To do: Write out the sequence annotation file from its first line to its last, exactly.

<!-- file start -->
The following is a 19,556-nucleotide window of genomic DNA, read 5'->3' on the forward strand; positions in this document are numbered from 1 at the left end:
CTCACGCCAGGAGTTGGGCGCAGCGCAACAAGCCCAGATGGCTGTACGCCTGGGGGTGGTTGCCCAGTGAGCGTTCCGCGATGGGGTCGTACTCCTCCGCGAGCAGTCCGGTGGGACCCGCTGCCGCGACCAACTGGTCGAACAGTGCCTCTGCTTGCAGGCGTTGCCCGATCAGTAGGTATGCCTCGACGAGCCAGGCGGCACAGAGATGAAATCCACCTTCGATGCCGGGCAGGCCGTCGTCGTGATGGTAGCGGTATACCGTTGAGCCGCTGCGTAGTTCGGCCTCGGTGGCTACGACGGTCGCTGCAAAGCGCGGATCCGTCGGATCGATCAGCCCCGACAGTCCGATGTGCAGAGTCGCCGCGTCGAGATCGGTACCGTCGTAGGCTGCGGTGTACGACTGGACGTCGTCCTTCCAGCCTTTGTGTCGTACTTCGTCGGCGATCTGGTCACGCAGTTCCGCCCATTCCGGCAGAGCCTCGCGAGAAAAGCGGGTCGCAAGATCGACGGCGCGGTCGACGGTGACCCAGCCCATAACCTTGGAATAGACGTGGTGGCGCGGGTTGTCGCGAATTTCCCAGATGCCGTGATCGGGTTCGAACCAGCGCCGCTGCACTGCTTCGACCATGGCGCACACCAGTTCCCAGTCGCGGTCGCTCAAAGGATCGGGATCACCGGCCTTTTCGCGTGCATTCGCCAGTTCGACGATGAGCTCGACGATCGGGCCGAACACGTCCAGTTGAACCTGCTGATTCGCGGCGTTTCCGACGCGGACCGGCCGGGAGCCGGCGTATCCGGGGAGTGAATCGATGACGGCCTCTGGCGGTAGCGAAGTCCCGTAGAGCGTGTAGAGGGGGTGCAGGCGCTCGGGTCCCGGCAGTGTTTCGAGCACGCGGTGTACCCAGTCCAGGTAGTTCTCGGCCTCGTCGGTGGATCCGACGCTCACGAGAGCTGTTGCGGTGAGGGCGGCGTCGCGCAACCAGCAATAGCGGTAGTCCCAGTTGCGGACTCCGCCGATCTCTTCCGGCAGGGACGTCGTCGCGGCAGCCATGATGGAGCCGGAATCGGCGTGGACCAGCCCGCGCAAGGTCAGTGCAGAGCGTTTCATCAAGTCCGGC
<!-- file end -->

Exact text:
The following is a 19,556-nucleotide window of genomic DNA, read 5'->3' on the forward strand; positions in this document are numbered from 1 at the left end:
CTCACGCCAGGAGTTGGGCGCAGCGCAACAAGCCCAGATGGCTGTACGCCTGGGGGTGGTTGCCCAGTGAGCGTTCCGCGATGGGGTCGTACTCCTCCGCGAGCAGTCCGGTGGGACCCGCTGCCGCGACCAACTGGTCGAACAGTGCCTCTGCTTGCAGGCGTTGCCCGATCAGTAGGTATGCCTCGACGAGCCAGGCGGCACAGAGATGAAATCCACCTTCGATGCCGGGCAGGCCGTCGTCGTGATGGTAGCGGTATACCGTTGAGCCGCTGCGTAGTTCGGCCTCGGTGGCTACGACGGTCGCTGCAAAGCGCGGATCCGTCGGATCGATCAGCCCCGACAGTCCGATGTGCAGAGTCGCCGCGTCGAGATCGGTACCGTCGTAGGCTGCGGTGTACGACTGGACGTCGTCCTTCCAGCCTTTGTGTCGTACTTCGTCGGCGATCTGGTCACGCAGTTCCGCCCATTCCGGCAGAGCCTCGCGAGAAAAGCGGGTCGCAAGATCGACGGCGCGGTCGACGGTGACCCAGCCCATAACCTTGGAATAGACGTGGTGGCGCGGGTTGTCGCGAATTTCCCAGATGCCGTGATCGGGTTCGAACCAGCGCCGCTGCACTGCTTCGACCATGGCGCACACCAGTTCCCAGTCGCGGTCGCTCAAAGGATCGGGATCACCGGCCTTTTCGCGTGCATTCGCCAGTTCGACGATGAGCTCGACGATCGGGCCGAACACGTCCAGTTGAACCTGCTGATTCGCGGCGTTTCCGACGCGGACCGGCCGGGAGCCGGCGTATCCGGGGAGTGAATCGATGACGGCCTCTGGCGGTAGCGAAGTCCCGTAGAGCGTGTAGAGGGGGTGCAGGCGCTCGGGTCCCGGCAGTGTTTCGAGCACGCGGTGTACCCAGTCCAGGTAGTTCTCGGCCTCGTCGGTGGATCCGACGCTCACGAGAGCTGTTGCGGTGAGGGCGGCGTCGCGCAACCAGCAATAGCGGTAGTCCCAGTTGCGGACTCCGCCGATCTCTTCCGGCAGGGACGTCGTCGCGGCAGCCATGATGGAGCCGGAATCGGCGTGGACCAGCCCGCGCAAGGTCAGTGCAGAGCGTTTCATCAAGTCCGGC